ON A Moderately Successful Poet
Heart attack, heart attack
There’ll be a cross behind your head.
The crows will say.
The cows behind the fence will pray.
Last year’s stack
Of hay decays,
The graveyard grass bends with the breeze
When winter comes the rose will freeze.
The sun will wear away the days
Until no one knows that you are here.
New hands will lift the hotel’s beer
And falling leaves will be your praise.
A poem for myself brought on by the fact that hiking up McInnis Rise, the ridge on which I now live, left me breathless. Unusual for someone who, for years, climbed Mt. Finlayson every Wednesday afternoon no matter what the weather, who walked over Mt. Tolmie to the University and back.
I mentioned it as a curiosity when I was seeing my GP about something so trivial that I don’t remember what it was. Probably, a bashed and bloodied toenail.
You’ve got my attention, he said. Then he started asking me questions. I don’t like questions asked by doctors and I like it even less when I’m forced to say yes to them. In the morning do you cough up clear phlegm? Have you had a pain in your chest? A pain in your left arm? Etc. Yes, yes, yes. Unfortunately. Do you get short of breathe? Yes, I said, but that’s because I have a history of asthma.
“You need to have a stress test,” he said and arranged one.
Nonsense, I thought, I’m as fit as a horse, an older horse, mind you, a seventy-three year old horse. However, when I got an appointment for the stress tests, I said, “No coffee? You’ve got to be kidding. For an entire day and a morning? How about half a cup?” No. No. No. These people in the angio department aren’t into negotiating.
I went without coffee. I went to the hospital. I let them shoot me up with nuclear waste from Chernoble. I stood on that ramp and went walk, walk, walk. It didn’t work too well. Or, I didn’t work too well. Somebody sat on my chest. The second day we did it again. I didn’t make it to level three. A shot of Brennavin and I’d have been fine but they didn’t have any.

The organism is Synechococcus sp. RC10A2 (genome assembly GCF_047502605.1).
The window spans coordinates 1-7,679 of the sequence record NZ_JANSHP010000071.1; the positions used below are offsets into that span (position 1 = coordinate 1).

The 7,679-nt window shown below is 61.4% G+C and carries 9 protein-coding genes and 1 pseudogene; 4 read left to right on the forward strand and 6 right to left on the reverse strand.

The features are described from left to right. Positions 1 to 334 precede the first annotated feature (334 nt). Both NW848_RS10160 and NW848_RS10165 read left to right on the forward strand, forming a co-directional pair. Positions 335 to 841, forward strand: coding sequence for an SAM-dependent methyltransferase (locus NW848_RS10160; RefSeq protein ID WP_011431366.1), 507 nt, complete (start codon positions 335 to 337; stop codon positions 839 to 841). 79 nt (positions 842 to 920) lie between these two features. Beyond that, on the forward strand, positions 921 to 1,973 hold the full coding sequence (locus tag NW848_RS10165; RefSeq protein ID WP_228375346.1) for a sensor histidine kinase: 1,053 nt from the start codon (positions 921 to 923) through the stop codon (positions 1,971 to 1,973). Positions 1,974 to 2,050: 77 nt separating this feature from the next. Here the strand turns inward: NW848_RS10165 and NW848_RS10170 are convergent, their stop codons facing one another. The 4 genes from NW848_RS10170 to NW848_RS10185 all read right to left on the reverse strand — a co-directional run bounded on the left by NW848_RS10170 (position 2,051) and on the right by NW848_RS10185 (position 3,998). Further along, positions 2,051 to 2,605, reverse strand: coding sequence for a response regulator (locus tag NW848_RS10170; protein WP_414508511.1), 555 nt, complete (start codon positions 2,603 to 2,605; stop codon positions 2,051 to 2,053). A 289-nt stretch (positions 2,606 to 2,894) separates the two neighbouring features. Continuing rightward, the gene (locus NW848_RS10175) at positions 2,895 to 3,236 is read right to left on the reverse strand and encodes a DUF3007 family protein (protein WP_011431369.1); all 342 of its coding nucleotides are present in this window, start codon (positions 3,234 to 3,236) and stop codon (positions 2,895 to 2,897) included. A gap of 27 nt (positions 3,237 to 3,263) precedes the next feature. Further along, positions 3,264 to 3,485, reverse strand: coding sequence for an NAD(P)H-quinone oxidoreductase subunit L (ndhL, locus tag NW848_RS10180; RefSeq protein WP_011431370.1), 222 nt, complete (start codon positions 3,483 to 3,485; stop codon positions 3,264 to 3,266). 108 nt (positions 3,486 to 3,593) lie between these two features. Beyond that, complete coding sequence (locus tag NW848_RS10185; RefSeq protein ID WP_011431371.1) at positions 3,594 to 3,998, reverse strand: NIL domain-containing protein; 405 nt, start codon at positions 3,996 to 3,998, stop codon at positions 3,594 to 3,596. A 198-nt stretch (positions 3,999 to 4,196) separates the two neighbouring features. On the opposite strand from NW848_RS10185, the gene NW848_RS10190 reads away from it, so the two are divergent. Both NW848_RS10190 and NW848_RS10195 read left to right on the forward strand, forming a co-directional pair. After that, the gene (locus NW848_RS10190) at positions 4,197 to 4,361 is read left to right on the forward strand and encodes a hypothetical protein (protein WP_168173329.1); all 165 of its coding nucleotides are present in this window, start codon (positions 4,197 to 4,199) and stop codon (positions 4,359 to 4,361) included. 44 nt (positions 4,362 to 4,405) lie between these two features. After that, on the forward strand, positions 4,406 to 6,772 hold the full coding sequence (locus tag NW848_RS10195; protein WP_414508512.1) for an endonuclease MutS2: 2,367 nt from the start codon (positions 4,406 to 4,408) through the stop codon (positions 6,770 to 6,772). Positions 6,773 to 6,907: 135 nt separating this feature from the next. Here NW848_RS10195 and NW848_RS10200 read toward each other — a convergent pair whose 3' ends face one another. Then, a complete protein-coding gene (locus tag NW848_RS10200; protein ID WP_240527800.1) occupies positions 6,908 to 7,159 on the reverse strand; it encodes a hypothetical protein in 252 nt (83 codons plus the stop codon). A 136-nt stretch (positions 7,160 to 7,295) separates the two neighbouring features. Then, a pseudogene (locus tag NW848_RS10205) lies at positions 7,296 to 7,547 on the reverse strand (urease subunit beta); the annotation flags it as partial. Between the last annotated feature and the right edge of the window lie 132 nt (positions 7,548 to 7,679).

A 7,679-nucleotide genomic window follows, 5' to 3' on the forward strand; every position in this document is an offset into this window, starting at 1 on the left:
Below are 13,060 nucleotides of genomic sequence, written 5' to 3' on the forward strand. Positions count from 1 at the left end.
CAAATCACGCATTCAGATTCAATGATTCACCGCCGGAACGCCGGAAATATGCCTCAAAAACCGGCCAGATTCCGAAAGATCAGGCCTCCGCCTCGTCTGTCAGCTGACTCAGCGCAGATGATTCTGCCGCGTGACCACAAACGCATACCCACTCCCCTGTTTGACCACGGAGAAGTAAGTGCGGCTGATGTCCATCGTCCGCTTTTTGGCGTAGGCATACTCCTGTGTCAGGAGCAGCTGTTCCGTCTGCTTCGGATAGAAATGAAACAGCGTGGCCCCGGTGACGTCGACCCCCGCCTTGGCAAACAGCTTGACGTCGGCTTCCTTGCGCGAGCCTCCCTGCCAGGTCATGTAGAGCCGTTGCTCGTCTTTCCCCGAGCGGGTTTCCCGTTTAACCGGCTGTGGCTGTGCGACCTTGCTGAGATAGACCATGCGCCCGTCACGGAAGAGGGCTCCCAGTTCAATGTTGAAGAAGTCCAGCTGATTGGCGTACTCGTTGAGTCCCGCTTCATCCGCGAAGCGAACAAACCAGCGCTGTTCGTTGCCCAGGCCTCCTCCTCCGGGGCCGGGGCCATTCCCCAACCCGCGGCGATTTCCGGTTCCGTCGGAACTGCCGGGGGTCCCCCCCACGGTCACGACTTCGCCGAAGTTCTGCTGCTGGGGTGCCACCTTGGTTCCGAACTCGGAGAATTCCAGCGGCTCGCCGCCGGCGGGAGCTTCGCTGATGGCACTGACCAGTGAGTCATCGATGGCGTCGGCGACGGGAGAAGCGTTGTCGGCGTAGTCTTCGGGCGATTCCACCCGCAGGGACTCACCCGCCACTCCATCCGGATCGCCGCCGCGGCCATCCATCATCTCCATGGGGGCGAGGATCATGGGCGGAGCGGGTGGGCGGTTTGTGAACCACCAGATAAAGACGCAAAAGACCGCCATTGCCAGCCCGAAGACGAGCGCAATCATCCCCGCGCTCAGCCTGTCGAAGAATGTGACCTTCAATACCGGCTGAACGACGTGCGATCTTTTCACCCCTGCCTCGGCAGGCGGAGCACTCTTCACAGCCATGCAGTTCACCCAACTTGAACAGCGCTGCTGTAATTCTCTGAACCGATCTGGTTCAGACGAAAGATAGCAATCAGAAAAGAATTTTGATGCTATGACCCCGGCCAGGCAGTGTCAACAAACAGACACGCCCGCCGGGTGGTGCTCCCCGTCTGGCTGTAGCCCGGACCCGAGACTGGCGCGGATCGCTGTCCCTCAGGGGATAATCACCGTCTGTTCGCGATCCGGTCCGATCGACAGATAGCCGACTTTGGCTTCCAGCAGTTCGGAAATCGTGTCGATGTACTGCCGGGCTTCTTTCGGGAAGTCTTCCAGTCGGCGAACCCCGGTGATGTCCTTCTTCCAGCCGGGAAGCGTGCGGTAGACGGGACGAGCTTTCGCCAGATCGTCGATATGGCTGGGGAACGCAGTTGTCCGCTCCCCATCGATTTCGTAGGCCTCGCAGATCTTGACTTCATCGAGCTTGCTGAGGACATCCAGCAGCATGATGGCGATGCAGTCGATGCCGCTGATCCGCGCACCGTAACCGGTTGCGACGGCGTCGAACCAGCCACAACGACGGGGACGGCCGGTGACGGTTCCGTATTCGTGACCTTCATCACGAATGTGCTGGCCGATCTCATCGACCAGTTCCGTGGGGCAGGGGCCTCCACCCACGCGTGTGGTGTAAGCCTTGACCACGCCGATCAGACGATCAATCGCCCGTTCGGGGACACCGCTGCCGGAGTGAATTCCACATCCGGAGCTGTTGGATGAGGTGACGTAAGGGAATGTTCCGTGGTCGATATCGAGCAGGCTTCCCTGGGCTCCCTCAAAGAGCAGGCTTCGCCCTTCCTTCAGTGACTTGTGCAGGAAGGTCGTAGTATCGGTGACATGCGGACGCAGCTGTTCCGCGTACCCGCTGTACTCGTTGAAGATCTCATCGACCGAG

“I think,” the specialist said, “you may have a blockage here and here.” And he showed on a plastic model of a heart. “A CT scan of your heart will tell me what I need to know.”
“I was supposed to be in Gimli, Manitoba four weeks ago. I have a lot of work to do there.I’m writing a novel. I need to know when the pussy willows bloom.”
“A CT scan,” he said. “We’ll arrange it as soon as possible.”
I suggested they just rip out my heart and replace it with a polar bear heart. Grrrr. Unfortunately, polar bear hearts are in short supply.
After the CT scan, the specialist showed me that plastic heart again. Who makes these kinds of things? On Mondays we make hearts. On Tuesdays we make kidneys. On….
“Your artery is blocked 70% here. And this artery is blocked 50% here.” He pointed at two holes in the plastic heart. “We’ll arrange an angiogram.”
I don’t want to jump out of this plane. I don’t care if the engines are not working right. Just give them the gas. They’ll speed up.
Today, the phone rang. There’s been a cancellation. I’m to be at the hospital tomorrow at 9. Operation at 1:00. My daughter or my friends, Richard and Trish Baer, are to pick me up in the early evening or, maybe, the next morning.
I’m sure all will go well. The angiogram will probably be followed by an angioplasty. That’s where they inflate a balloon and squash the muck in the artery against the artery wall so more blood can flow into your heart. Personally, I’d have preferred a polar bear heart. Too bad they’re in such short supply.
(If you find yourself short of breath, have a pain, no matter how small in your chest, a pain in your left arm, have it checked out. Better before a heart attack than after.)